Linux Mint 12 Review: The Best Gnome 3 Shell Implementation

LinuxMint team has dropped the bomb with the release of version 12, which offers a unique Gnome experience. Linux Mint is also enjoying its new limelight with esteemed #1 spot on Distrowatch. However, the journey was not that smooth for the team.

Earlier this year when Ubuntu switched to Gnome 3 and came with Unity as the default shell, Clement Lefebvre told me that they won’t switch to Gnome 3 or Unity. The statement was applauded by the LinuxMint users. However, we did understand that it was a huge technological challenge for the LinuxMint to not adopt Gnome 3.

Gnome 3 is not just the shell, it’s more than that. Shell is just a part of it, the UI to allow a user to interact with the system. So, it does come between a user and the system and a user must feel comfortable with it. That’s what LinuxMint is trying to do.

LinuxMint also comes with MATE, the fork of Gnome 2, for those who are not comfortable with Gnome 3. In this review I will focus on Gnome 3. Let’s see how LinuxMint turned the lemon into lemonade.

LinuxMint 12 Review

Editor’s Note: This review is only about the Gnome 3 experience and not about Fedora vs openSUSE vs Ubuntu. This is not a death match between distros. Each distro has its own target audience. Fedora and openSUSE, for example, are the hub of innovation and are aimed at advanced users. Even Ubuntu and LinuxMint have their own user-bases. Yes, they do overlap but as long as its GNU/Linux who cares. So don’t look at this review as a comparison between distros. We have bigger challenges ahead. There is no place for Ubuntu vs LinuxMint battle; it’s about Ubuntu and LinuxMint – use what suits you.

LinuxMint: The Best Gnome 3 Experience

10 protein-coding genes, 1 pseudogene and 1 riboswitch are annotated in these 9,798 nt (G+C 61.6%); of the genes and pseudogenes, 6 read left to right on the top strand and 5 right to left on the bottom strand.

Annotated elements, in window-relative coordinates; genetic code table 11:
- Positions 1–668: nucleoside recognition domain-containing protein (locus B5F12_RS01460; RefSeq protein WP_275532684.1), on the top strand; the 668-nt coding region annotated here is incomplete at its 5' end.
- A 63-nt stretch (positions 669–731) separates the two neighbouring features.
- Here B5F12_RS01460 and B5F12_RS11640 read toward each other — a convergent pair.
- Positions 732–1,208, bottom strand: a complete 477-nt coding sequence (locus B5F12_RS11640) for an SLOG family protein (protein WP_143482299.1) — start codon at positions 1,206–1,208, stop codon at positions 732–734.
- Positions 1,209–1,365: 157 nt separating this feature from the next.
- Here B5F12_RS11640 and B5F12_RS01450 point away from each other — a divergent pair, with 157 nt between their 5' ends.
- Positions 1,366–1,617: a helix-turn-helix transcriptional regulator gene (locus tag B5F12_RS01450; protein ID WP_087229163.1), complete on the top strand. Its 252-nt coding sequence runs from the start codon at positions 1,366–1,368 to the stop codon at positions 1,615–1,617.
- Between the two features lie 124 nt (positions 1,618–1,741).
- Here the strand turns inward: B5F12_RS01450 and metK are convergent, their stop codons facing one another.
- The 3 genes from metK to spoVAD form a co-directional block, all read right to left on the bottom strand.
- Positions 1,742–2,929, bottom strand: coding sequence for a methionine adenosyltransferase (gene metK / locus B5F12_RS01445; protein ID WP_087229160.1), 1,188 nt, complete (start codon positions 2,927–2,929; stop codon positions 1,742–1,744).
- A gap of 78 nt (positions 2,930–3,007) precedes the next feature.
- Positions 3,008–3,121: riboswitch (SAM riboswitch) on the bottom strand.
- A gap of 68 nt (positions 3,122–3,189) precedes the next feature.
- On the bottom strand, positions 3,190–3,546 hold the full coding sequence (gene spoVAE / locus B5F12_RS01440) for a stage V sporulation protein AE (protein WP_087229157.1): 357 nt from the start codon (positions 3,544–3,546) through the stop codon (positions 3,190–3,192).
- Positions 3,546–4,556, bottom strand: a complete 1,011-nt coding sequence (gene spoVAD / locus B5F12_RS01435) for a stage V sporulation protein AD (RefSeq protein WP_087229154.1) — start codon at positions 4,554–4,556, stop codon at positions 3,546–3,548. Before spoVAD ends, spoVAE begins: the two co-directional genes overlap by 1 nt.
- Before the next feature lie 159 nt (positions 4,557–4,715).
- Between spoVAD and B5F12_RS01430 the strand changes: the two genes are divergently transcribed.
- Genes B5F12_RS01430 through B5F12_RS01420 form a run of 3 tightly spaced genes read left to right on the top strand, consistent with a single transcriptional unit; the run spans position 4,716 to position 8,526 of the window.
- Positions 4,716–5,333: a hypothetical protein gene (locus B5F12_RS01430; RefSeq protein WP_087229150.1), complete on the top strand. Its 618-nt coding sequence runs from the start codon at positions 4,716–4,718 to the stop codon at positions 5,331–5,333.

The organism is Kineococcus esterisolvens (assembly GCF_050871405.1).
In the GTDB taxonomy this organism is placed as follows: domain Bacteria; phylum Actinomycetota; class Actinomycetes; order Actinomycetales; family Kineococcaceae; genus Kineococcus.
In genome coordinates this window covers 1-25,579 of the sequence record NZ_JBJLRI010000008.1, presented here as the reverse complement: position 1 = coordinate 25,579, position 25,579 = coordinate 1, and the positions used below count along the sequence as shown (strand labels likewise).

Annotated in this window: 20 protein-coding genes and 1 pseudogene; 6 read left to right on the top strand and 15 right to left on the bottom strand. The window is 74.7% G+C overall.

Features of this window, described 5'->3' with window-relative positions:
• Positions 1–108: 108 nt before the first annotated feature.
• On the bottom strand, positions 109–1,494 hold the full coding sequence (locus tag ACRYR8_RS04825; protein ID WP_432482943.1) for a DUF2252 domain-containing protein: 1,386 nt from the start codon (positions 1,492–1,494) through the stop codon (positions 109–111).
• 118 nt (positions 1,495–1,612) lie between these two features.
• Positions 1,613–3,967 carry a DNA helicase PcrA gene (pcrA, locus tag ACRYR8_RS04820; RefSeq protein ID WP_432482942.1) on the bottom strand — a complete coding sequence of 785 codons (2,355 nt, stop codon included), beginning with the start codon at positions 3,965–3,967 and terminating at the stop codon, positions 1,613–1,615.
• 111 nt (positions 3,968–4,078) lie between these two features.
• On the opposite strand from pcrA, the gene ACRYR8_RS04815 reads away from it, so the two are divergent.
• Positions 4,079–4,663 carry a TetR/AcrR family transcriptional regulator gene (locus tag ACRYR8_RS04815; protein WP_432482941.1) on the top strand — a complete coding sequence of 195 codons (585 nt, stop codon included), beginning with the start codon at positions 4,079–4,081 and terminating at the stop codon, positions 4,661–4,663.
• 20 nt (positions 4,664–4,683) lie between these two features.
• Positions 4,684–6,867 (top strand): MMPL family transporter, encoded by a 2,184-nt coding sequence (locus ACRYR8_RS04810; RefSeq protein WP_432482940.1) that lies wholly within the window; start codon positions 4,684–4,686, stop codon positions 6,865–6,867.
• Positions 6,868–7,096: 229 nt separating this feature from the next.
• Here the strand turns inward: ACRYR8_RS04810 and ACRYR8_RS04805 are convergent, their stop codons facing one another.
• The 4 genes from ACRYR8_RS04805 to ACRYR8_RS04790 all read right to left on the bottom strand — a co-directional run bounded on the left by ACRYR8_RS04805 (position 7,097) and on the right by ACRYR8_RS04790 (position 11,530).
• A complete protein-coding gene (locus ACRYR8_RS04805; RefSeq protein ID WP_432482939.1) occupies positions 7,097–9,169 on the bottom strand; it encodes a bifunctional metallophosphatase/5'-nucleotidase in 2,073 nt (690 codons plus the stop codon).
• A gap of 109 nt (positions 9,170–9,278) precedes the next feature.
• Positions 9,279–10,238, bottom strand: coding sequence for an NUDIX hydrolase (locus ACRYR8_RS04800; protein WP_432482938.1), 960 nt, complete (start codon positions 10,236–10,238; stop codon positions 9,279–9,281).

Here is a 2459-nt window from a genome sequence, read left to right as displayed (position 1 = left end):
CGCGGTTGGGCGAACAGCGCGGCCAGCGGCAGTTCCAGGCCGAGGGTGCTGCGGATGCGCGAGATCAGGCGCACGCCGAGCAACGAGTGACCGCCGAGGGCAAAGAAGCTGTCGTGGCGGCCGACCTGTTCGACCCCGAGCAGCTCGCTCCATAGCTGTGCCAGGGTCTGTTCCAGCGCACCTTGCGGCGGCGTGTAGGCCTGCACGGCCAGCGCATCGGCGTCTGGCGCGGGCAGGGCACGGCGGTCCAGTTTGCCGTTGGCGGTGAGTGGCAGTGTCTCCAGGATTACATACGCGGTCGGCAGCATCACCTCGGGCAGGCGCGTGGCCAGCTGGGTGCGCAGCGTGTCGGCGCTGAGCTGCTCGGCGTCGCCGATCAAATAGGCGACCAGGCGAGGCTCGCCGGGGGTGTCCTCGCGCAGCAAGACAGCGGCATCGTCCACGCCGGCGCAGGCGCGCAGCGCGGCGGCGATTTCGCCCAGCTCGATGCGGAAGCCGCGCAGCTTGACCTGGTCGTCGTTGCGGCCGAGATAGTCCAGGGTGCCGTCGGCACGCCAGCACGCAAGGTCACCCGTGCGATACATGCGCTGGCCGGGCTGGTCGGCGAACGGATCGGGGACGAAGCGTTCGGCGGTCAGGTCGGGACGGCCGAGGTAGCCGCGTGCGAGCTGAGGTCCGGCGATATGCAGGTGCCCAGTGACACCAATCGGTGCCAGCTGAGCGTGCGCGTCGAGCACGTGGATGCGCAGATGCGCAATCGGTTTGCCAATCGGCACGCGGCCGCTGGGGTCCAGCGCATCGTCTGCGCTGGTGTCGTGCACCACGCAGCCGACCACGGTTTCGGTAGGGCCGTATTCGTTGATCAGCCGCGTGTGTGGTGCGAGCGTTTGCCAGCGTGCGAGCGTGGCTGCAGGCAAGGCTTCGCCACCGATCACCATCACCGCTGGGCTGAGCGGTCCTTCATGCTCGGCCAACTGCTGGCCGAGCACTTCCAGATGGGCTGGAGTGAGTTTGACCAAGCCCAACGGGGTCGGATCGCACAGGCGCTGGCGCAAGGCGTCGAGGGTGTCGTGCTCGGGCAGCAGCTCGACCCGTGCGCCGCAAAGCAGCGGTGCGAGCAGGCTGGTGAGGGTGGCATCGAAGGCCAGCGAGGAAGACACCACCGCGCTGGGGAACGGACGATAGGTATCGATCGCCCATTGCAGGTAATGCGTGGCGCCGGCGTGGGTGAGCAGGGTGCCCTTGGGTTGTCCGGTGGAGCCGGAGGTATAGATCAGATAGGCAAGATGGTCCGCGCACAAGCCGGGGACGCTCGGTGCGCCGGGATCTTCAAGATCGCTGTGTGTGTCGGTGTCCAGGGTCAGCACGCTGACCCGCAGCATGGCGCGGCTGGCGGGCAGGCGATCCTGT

I am usually an Ubuntu user who switches between Fedora and openSUSE. I have been running LinuxMint on my second device, Dell XPS, since the release of the version 12.

Having used Gnome 3 Shell on Fedora, openSUSE, Ubuntu and now LinuxMint I think I can point at the best Gnome 3 Shell experience, the one that is suited for home users.

When I look at the Gnome 3 Shell experience offered by all these distros I think OpenSUSE did a good job by per-installing gnome-extensions, aka Advanced Settings, so its easier for a user to start customization. It also comes with some extensions activated such as the power-off button in the system menu, thus enhancing the over-all experience.

Fedora on the other hand comes with ‘pure’ Gnome 3 shell with no such pre-installed packages.   You have to do a lot manually but tools like Fedora Utils make everything much more easier.

LinuxMint goes few steps ahead and pre-installs and activates all the extensions which replicate the user-experience of Gnome 2 and make a user feel at home.

LinuxMint 12

I do understand that some LinuxMint users are complaining about these changes as they were complete overhaul of the UI. It’s nothing surprising. No one wants to relearn how to use computers. Unfortunately, Gnome 3 Shell demands a little bit of learning.

If we look at the evolution of computing and emergence of touch-based devices I do feel this change was inevitable. If you look at Microsoft Windows road-map, you will find they are trying to do the same thing with Windows 8. Luckily Linux users have choices which Windows users won’t have. Their only choice will be to migrate to Mac or Linux. Under Linux, you can also go the XFCE, LXDE or KDE route, even under Gnome 3 you can have Unity or heavily customizable Gnome Shell experience.

LinuxMint 12

So, I think Gnome 3 is moving in the right direction. Just that it does need to provide the same functionalities that enhance user-experience. And LinuxMint is doing exactly that.

If you are a LinuxMint user don’t get upset with Gnome 3 or LinuxMint team, just understand that we do have to accept newer and better technologies, which may mean giving up a few things that we are used to Once you get this out of your mind, you will start appreciating what LinuxMint team has done.

LinuxMint 12 Menu

LinuxMint Menu
LinuxMint offers a Windows like menu to make users comfortable with Linux. Since LinuxMint is based on Ubuntu which doesn’t offer any such menu the team developed MintMenu. But Gnome 3 changed a lot and the team reworked on the MintMenu to replicate the functionality of the previous menu. Considering the fact that the code-base of Gnome 3 is new, the small LinuxMint team has done a great job with the menu.

The new MintMenu may not look as polished as the previous menu was, it does make life easier for a user. The MintMenu, as usual, offers a search bar (not online or Wikipedia search though) which you can use to find the needed apps.

It must be kept in mind that LinuxMint is adopting Gnome 3 with this version so, it is in the same state as Ubuntu was with Unity some seven moths ago. I think the team will polish the MintMenu and it will offer much more functionalities than the previous menu.